• Stop Smoking: Smoking can increase your heart rate and blood pressure to dangerously high levels. Quitting helps your blood pressure return to normal.
  • Reduce Stress: Managing stress is a part of daily life. Ongoing stress can contribute to high blood pressure if you react by drinking, smoking or eating unhealthy food. Reduce your stress by identifying what factors are causing the stress. Then, take steps to manage the stress more effectively in a healthier way by limiting alcohol, incorporating physical activity and prioritizing time to relax.

What should I do if my blood pressure reading is high?

Prioritizing your heart health can be challenging, but BJC HealthCare is here to help. Call 866.206.2153 to schedule an appointment today with one of our primary care providers or heart specialists.

Call 911 immediately if you are experiencing chest pain, shortness of breath, numbness, fatigue or a change in vision and your blood pressure is 180/120 or higher.

Heart Disease in Women

Throw a load of laundry in the washer, oversee virtual learning for your kids, prepare for a 10am conference call, plan dinner for your family, all while your mind is racing through the many other things that need to get done. Does this sound familiar?

Heart disease in women

Women wear many hats and often coordinate the details of their family’s daily life, leaving little time to prioritize their own health. If you are sick or unhealthy, you cannot effectively manage your typical responsibilities. More importantly, you may also be leaving a more serious condition untreated.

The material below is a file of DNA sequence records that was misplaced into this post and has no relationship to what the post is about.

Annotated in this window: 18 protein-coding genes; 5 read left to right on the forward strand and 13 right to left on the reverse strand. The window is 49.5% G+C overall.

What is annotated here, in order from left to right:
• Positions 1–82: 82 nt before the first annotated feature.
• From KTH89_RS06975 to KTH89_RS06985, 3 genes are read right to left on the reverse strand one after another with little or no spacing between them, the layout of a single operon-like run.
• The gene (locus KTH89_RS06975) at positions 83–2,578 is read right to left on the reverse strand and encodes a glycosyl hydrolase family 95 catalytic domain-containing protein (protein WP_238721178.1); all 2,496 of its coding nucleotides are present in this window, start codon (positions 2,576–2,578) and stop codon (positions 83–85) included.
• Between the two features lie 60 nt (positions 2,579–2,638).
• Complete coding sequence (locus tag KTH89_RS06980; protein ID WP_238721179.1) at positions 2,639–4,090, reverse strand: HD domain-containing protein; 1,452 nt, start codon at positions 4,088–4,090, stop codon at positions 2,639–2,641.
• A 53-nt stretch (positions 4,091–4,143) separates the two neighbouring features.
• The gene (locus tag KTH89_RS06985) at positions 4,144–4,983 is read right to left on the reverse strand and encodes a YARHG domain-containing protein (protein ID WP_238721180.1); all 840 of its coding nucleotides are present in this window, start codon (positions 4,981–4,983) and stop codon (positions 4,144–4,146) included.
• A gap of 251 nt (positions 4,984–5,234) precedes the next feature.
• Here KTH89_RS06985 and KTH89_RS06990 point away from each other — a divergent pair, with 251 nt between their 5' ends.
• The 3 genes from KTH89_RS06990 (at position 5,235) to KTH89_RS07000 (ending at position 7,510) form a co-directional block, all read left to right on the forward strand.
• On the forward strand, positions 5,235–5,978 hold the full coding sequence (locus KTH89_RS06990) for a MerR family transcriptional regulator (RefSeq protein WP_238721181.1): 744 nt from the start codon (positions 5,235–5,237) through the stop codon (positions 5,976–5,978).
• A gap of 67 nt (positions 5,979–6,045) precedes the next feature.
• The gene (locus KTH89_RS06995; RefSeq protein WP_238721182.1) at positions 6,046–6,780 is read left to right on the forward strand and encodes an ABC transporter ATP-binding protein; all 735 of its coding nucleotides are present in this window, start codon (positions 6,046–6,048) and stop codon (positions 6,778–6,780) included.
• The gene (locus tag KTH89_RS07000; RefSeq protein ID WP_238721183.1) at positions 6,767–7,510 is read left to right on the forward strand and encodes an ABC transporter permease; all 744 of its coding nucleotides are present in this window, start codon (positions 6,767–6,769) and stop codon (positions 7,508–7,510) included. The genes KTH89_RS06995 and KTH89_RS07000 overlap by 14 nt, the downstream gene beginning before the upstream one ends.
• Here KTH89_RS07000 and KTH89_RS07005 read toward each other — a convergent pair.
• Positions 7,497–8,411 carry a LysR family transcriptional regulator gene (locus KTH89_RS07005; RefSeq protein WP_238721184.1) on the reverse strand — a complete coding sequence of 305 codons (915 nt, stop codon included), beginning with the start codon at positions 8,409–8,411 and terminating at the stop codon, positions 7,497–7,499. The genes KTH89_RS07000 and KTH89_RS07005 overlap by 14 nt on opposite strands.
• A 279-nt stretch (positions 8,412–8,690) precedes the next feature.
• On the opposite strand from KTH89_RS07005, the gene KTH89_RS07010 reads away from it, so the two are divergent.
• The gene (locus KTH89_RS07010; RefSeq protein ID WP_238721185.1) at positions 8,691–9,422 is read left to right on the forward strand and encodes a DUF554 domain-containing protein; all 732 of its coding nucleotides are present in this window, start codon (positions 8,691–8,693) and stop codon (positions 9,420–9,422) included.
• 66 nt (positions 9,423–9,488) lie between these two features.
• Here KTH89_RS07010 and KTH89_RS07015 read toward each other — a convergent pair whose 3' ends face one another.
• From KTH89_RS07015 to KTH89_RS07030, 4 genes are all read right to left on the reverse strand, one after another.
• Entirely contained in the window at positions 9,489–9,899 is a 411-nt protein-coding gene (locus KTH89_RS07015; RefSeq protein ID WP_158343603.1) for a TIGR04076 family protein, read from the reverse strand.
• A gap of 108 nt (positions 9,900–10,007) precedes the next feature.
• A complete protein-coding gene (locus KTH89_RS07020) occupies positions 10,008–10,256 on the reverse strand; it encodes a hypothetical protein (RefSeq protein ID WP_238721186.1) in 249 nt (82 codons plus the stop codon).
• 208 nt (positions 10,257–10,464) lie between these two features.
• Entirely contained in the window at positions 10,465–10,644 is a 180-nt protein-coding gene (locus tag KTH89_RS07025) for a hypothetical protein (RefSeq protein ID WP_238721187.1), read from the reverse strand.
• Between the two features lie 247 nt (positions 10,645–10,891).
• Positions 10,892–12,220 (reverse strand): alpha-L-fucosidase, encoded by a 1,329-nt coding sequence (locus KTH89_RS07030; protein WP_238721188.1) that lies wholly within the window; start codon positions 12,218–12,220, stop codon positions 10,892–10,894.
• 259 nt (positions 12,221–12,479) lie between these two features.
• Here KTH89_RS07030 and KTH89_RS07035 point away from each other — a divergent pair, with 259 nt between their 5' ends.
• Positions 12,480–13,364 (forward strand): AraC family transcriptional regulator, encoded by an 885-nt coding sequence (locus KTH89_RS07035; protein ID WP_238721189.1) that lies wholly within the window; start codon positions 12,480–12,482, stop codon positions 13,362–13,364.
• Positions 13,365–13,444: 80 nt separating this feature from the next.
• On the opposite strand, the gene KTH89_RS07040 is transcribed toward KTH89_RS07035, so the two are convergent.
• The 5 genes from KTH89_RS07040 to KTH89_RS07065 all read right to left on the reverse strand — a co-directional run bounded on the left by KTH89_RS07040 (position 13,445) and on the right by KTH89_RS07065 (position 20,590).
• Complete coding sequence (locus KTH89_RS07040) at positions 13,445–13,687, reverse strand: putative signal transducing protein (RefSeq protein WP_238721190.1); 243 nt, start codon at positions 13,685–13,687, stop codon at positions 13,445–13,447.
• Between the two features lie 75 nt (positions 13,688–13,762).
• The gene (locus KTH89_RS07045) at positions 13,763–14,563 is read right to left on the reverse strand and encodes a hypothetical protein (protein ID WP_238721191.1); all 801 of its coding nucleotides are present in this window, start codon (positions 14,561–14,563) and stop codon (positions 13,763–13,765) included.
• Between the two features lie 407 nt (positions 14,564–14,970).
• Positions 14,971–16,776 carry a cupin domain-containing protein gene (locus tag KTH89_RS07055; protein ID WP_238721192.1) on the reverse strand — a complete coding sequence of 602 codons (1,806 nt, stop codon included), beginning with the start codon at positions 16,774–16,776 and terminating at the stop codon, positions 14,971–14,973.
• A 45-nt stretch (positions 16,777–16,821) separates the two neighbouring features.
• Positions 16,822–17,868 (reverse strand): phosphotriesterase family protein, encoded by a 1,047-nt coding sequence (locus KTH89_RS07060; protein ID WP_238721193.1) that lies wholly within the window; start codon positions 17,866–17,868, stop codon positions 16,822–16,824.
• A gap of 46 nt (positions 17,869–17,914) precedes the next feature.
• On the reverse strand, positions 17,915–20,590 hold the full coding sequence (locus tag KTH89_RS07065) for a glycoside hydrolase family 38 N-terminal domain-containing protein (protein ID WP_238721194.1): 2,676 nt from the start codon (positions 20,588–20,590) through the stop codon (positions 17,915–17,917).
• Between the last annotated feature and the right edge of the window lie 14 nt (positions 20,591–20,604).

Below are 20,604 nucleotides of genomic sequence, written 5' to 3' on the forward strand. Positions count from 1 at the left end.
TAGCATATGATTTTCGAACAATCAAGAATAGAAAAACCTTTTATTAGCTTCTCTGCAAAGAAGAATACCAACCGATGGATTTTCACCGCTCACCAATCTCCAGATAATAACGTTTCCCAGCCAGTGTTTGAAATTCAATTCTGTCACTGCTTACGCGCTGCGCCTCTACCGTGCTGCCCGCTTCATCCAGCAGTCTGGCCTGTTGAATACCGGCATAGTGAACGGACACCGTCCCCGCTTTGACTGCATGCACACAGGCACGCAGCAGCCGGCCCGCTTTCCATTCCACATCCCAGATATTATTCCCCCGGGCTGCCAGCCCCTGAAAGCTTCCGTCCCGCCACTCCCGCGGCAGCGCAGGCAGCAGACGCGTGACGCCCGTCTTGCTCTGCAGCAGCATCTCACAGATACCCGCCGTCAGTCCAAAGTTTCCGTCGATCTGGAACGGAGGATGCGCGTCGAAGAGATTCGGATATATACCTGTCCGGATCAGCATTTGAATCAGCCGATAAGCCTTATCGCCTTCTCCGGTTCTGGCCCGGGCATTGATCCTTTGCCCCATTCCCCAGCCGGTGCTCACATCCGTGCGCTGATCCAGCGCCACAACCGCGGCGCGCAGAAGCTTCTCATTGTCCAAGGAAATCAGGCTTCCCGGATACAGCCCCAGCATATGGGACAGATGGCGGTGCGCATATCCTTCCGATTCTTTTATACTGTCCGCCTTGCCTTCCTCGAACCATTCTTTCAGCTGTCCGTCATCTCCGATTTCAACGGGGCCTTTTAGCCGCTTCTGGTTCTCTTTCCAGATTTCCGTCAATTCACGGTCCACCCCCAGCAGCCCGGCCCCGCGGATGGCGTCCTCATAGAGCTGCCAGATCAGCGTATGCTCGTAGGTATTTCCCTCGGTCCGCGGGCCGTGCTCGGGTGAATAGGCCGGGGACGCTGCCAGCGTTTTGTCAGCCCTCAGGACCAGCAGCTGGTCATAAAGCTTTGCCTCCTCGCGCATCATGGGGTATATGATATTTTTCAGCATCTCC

Many women don’t show signs of heart disease until they suffer an ermergency such as a heart attack. Heart disease and stroke among women cause more deaths than all cancers combined.*

Cardiovascular disease is the leading cause of death for women in the United States, causing one in three deaths each year. Understanding early signs of a heart attack is important. Studies show that only 40% of women having a heart attack actually realized they were.

Women and men often experience symptoms differently. Women are more likely than men to experience symptoms like shortness of breath, nausea / vomiting and back or jaw pain. Although some women may have no symptoms, others may experience:

  • Shortness of breath
  • Nausea / vomiting
  • Back or jaw pain
  • Cold sweat
  • Dizziness, lightheadedness or fainting
  • Extreme, unexplained fatigue
  • Heartburn, indigestion or belly pain

Understanding risk factors and lifestyle choices are important for assessing your risk for heart disease. The more risk factors you have, the more likely you are to develop heart disease. Nearly half of people in the United States have at least one of three key risk factors: high blood pressure, high cholesterol, and smoking. Some risk factors like gender, age and family history are uncontrollable, while others can be managed by lifestyle changes, medicines or both. Controllable risk factors include:

  • Diabetes
  • Smoking
  • Healthy weight and diet
  • Physical activity

To learn more about simple steps to lower your risk of heart disease, visit.

*Source: American Heart Association


Your heart is one of the most important organs in your body. Approximately the size of your closed fist, your heart serves as the hub of the circulatory system that pumps blood to all parts of your body. Watch this brief video to learn more about how your heart works.